Colorado Christian University

News: CCU Applauds HHS Decision Protecting Conscience Rights

Anschutz Student Center at dusk

CCU Applauds HHS Decision Protecting Conscience Rights

Colorado Christian University stands in support of Friday's decision by the U.S. Department of Health and Human Services (HHS) to implement two companion interim final rules that provide conscience protections to Americans who have a religious or moral objection to paying for health insurance that covers abortifacient services. This decision by HHS is a victory for religious liberty advocates across the United States.

Previously under the Affordable Care Act (Obamacare), the Health and Human Services Department mandated that all group health insurance plans provided FDA-approved contraceptives at no charge to consumers, including the abortifacients Plan B (morning-after pill) and ella (week-after pill), and sterilization services. The first iteration of the mandate in 2011 created an onerous burden for institutions that conscientiously object to providing abortifacients for religious reasons, as it contained only a very narrow exemption that applied to a small number of churches.

All other faith-based institutions were subjected to the mandate with no regard for their religious beliefs, including Colorado Christian University. As an Evangelical Christian institution, CCU has always strongly opposed abortion, including the use and provision of abortifacient drugs. Under the first of two companion rules released Friday, organizations that have sincerely held religious beliefs against providing such services would no longer be required to do so.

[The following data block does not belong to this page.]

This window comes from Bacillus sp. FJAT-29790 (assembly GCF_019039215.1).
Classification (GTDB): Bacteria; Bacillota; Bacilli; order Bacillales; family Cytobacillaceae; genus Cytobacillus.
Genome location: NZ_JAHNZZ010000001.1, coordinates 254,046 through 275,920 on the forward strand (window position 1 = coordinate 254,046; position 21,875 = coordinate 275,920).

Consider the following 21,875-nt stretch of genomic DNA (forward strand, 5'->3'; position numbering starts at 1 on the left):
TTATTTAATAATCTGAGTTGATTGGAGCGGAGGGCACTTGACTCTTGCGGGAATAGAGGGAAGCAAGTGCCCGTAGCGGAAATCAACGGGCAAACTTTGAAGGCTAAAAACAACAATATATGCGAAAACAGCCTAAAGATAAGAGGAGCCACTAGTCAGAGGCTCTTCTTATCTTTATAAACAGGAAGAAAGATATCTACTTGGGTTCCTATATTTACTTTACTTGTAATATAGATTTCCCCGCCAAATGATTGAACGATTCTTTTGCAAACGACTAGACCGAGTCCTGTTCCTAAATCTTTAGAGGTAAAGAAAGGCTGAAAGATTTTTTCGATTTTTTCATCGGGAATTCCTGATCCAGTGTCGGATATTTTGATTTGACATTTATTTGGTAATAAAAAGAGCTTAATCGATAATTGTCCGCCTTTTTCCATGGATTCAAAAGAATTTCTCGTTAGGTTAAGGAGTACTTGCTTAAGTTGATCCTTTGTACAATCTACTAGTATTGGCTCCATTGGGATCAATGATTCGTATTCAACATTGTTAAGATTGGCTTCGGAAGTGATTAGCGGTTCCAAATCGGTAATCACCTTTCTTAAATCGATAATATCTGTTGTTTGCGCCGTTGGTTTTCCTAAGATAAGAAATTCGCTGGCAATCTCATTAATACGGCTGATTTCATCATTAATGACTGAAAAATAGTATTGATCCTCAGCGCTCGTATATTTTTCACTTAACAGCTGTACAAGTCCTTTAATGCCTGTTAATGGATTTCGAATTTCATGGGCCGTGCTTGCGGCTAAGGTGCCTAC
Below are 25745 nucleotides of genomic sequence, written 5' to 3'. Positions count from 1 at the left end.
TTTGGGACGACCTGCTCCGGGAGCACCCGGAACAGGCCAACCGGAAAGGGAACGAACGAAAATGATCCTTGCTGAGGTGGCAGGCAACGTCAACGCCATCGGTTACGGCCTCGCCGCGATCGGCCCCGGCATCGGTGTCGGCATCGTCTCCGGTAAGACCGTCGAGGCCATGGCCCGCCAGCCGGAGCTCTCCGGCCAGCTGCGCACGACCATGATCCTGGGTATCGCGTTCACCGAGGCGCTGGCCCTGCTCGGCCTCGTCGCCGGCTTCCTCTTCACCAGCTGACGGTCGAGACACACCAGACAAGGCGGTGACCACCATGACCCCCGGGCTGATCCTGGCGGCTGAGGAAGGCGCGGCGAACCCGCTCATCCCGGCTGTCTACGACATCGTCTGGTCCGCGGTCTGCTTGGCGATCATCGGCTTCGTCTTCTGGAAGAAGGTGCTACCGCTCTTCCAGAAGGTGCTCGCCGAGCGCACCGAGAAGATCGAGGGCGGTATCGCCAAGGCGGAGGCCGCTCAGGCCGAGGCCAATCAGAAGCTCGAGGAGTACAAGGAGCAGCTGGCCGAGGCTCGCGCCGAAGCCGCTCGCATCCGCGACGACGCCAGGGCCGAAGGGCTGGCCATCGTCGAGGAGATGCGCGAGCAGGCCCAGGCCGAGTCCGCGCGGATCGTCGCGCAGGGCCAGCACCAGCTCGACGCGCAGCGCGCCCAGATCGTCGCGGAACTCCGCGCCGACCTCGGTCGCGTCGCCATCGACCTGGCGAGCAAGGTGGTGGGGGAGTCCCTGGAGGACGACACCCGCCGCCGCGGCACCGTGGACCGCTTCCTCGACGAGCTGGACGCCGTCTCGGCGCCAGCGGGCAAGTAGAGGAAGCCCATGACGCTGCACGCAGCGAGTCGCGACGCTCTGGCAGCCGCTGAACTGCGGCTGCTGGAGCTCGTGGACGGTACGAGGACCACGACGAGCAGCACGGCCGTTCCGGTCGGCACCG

"Friday's decision from the Department of Health and Human Services is good news for Colorado Christian University, and indeed, for all faith-based institutions who are committed to the sanctity of life and to religious freedom," commented Steven Miller, University Counsel. "Prior to the announcement, people of faith and faith-based organizations were essentially punished by the government for holding true to their beliefs on life, especially when making decisions for themselves or their organizations. This decision has remedied that."

Prior to the announcement of the new rules, Colorado Christian University had filed suit in the U.S. District Court for Colorado. Colorado Christian University v. Sebelius argued that the mandate violates the Religious Freedom Restoration Act, the Administrative Procedures Act, as well as the First and Fifth amendments to the U.S. Constitution. As the first evangelical university to fight this mandate, CCU was later joined by 18 other Christian universities in their opposition to the mandate. Today's rule change by HHS is an important step toward allowing CCU to once again focus on our mission to provide quality, Christ-centered higher education to thousands of students on campus and online.